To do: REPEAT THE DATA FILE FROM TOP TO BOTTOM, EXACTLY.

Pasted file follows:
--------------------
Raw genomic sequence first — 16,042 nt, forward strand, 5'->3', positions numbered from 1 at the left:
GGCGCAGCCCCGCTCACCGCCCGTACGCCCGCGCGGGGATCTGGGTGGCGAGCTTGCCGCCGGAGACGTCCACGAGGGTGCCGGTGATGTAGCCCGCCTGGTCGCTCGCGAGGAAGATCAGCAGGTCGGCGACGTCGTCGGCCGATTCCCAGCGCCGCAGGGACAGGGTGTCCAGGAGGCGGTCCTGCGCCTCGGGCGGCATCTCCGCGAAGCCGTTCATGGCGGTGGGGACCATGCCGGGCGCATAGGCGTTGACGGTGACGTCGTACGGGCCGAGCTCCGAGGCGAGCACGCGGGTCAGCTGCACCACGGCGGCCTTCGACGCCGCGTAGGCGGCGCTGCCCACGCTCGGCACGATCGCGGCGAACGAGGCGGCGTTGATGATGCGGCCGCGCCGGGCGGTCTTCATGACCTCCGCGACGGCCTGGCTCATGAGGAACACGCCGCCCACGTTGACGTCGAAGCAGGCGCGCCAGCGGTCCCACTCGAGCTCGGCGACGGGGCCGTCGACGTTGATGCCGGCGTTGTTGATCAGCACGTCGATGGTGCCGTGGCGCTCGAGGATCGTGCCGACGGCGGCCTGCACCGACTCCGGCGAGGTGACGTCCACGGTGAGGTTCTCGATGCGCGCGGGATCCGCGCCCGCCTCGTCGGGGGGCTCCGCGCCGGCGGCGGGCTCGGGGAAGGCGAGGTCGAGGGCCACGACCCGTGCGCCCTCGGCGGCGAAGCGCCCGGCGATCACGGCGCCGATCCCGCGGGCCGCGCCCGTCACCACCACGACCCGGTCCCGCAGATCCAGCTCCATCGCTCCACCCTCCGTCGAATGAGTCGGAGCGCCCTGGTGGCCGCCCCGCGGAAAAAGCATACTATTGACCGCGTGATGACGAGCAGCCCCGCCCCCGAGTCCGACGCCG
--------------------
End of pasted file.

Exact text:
Raw genomic sequence first — 16,042 nt, forward strand, 5'->3', positions numbered from 1 at the left:
GGCGCAGCCCCGCTCACCGCCCGTACGCCCGCGCGGGGATCTGGGTGGCGAGCTTGCCGCCGGAGACGTCCACGAGGGTGCCGGTGATGTAGCCCGCCTGGTCGCTCGCGAGGAAGATCAGCAGGTCGGCGACGTCGTCGGCCGATTCCCAGCGCCGCAGGGACAGGGTGTCCAGGAGGCGGTCCTGCGCCTCGGGCGGCATCTCCGCGAAGCCGTTCATGGCGGTGGGGACCATGCCGGGCGCATAGGCGTTGACGGTGACGTCGTACGGGCCGAGCTCCGAGGCGAGCACGCGGGTCAGCTGCACCACGGCGGCCTTCGACGCCGCGTAGGCGGCGCTGCCCACGCTCGGCACGATCGCGGCGAACGAGGCGGCGTTGATGATGCGGCCGCGCCGGGCGGTCTTCATGACCTCCGCGACGGCCTGGCTCATGAGGAACACGCCGCCCACGTTGACGTCGAAGCAGGCGCGCCAGCGGTCCCACTCGAGCTCGGCGACGGGGCCGTCGACGTTGATGCCGGCGTTGTTGATCAGCACGTCGATGGTGCCGTGGCGCTCGAGGATCGTGCCGACGGCGGCCTGCACCGACTCCGGCGAGGTGACGTCCACGGTGAGGTTCTCGATGCGCGCGGGATCCGCGCCCGCCTCGTCGGGGGGCTCCGCGCCGGCGGCGGGCTCGGGGAAGGCGAGGTCGAGGGCCACGACCCGTGCGCCCTCGGCGGCGAAGCGCCCGGCGATCACGGCGCCGATCCCGCGGGCCGCGCCCGTCACCACCACGACCCGGTCCCGCAGATCCAGCTCCATCGCTCCACCCTCCGTCGAATGAGTCGGAGCGCCCTGGTGGCCGCCCCGCGGAAAAAGCATACTATTGACCGCGTGATGACGAGCAGCCCCGCCCCCGAGTCCGACGCCG